Living the hostel life in Buenos Aires, you’ll meet great people. It’s the place for tip-offs about THE local snack shops too.
Recoleta is class but attracts mostly affluent travellers – the cemetery is weirdly amazing. Palermo SoHo is the hipster part of town and features some of the coolest street art I have ever seen.
La Boca is admittedly cool but overhyped and a bit shady after dark. I recommend staying in San Telmo instead, and just peaking in as a better option.
Backpacking Iguazú Falls
Iguazú Falls is probably the most engrossing waterfall on the planet (and I’ve seen a few stunning waterfalls). The sheer power of this waterfall makes it an intimidating and awe-inspiring sight. Around 275 cascades orchestrate this majestic power.
As you walk along the crest of the falls, witnessing tons of water spilling over the precipitous edge, you’re gonna get wet. (You dirty-minded bastard – not that kind.)
Iguazú Falls is split between Brazil and Argentina and both sides will give you a different taste. The Argentinian side traverses the top of the falls and gives a more up-close and personal experience. The Brazilian side is closer to the bottom of the falls but makes a fuller panoramic view.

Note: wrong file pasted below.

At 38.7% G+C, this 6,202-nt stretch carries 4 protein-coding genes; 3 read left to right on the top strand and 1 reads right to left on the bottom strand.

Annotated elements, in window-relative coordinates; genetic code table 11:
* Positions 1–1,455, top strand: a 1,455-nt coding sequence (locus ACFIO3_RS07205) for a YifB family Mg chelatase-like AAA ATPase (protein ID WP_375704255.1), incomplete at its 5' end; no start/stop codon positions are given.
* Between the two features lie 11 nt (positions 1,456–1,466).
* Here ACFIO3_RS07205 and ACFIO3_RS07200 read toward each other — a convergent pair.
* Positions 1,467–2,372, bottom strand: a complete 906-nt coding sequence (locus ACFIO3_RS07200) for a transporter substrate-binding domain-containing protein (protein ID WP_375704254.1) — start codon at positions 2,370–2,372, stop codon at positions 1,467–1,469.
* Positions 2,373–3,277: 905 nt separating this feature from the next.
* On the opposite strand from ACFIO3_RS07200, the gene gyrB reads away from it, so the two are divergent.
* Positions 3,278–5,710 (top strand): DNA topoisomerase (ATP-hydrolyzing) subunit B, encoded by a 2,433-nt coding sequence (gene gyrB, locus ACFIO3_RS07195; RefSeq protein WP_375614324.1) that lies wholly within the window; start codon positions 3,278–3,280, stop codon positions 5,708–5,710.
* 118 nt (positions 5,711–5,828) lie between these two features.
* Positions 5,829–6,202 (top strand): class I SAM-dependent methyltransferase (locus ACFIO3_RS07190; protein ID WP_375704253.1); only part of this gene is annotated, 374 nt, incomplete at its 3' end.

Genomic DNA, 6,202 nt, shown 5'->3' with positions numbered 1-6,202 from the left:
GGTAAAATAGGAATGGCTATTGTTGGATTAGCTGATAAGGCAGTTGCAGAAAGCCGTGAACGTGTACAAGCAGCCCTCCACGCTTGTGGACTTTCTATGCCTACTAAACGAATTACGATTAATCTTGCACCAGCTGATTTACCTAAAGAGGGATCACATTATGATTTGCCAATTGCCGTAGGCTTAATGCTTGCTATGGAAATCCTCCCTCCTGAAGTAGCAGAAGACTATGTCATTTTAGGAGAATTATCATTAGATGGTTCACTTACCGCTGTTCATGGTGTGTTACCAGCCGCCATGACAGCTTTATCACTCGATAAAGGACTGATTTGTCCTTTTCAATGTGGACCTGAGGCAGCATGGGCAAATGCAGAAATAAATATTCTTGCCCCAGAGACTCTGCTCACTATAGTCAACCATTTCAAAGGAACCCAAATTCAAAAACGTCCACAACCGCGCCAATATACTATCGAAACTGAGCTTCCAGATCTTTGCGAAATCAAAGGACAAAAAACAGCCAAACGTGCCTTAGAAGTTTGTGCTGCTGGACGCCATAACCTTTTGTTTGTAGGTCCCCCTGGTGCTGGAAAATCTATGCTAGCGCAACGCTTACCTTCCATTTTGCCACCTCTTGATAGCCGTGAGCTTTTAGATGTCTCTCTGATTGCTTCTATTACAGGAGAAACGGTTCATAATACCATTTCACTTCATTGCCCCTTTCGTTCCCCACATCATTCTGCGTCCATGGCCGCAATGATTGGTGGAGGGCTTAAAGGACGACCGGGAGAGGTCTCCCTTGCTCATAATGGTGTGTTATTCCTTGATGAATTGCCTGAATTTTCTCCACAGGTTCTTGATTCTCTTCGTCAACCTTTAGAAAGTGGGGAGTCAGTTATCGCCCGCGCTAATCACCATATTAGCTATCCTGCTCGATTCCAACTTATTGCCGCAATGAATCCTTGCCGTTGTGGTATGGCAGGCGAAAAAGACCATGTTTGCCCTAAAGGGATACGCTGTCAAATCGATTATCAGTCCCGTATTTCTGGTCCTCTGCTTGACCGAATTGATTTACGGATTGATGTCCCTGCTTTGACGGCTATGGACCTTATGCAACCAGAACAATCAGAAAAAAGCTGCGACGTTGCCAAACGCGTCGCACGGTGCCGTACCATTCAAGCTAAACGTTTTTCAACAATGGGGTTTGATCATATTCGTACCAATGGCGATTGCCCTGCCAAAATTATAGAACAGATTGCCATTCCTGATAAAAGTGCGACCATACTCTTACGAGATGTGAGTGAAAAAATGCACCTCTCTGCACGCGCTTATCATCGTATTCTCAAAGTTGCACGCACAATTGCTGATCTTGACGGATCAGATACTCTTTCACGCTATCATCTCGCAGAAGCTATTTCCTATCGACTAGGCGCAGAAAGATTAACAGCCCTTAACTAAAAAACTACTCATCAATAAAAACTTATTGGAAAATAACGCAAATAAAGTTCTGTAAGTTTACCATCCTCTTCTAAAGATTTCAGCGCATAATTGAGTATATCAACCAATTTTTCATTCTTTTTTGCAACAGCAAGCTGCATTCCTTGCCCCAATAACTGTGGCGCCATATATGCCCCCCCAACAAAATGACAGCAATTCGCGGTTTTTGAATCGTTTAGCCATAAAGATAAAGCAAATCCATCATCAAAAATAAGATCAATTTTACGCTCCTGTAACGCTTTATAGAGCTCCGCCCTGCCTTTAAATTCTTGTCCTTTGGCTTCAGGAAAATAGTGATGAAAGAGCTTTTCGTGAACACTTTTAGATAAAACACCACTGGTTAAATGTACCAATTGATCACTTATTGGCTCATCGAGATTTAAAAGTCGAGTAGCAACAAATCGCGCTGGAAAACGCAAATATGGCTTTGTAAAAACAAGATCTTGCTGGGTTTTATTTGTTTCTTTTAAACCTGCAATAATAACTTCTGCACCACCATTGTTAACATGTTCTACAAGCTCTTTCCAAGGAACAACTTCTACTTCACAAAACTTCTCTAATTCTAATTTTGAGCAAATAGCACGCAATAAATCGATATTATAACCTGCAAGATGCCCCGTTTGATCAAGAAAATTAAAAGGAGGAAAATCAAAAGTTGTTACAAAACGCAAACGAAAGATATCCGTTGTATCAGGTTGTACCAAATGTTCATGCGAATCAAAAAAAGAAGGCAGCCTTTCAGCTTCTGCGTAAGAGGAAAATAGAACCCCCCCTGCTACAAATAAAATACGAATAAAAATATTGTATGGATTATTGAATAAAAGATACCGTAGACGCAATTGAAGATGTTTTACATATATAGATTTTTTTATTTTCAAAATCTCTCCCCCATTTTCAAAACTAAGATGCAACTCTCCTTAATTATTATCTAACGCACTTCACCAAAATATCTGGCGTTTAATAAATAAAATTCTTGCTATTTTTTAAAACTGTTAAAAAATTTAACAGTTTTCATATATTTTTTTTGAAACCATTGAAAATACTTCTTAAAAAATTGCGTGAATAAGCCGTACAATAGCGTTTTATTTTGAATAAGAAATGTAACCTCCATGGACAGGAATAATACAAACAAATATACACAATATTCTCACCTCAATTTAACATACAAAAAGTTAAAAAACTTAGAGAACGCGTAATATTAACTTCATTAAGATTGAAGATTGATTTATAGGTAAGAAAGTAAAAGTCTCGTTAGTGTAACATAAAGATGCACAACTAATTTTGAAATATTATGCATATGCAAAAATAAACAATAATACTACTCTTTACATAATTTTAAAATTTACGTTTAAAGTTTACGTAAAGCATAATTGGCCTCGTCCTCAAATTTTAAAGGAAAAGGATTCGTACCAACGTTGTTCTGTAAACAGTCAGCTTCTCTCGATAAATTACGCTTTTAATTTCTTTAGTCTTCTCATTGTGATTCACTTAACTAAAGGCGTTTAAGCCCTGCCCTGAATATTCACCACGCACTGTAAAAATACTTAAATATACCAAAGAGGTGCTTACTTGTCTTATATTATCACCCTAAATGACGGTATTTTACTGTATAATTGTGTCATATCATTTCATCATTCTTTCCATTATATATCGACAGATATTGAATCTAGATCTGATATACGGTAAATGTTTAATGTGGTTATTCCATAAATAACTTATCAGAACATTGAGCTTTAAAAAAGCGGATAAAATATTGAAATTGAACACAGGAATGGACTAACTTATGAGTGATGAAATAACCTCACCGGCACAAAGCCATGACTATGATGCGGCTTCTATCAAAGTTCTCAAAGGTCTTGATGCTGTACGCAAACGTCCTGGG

The most magnificent sight is the Garganta del Diablo – The Devil’s Throat. Many people (*cough, cough* the Argentinians) claim it is the best part of the park.
There’s an argument over which side is better: Brazil or Argentina? But this is a backpacking Argentina guide… Of course, I’m going to say Argentina!
Accommodation wise: stay in the Argentinian city of Puerto Iguazú. The city pretty much exists solely as a means to visit the falls. Staying in one of the hostels in Iguazu Falls is where you’ll find the best vibes.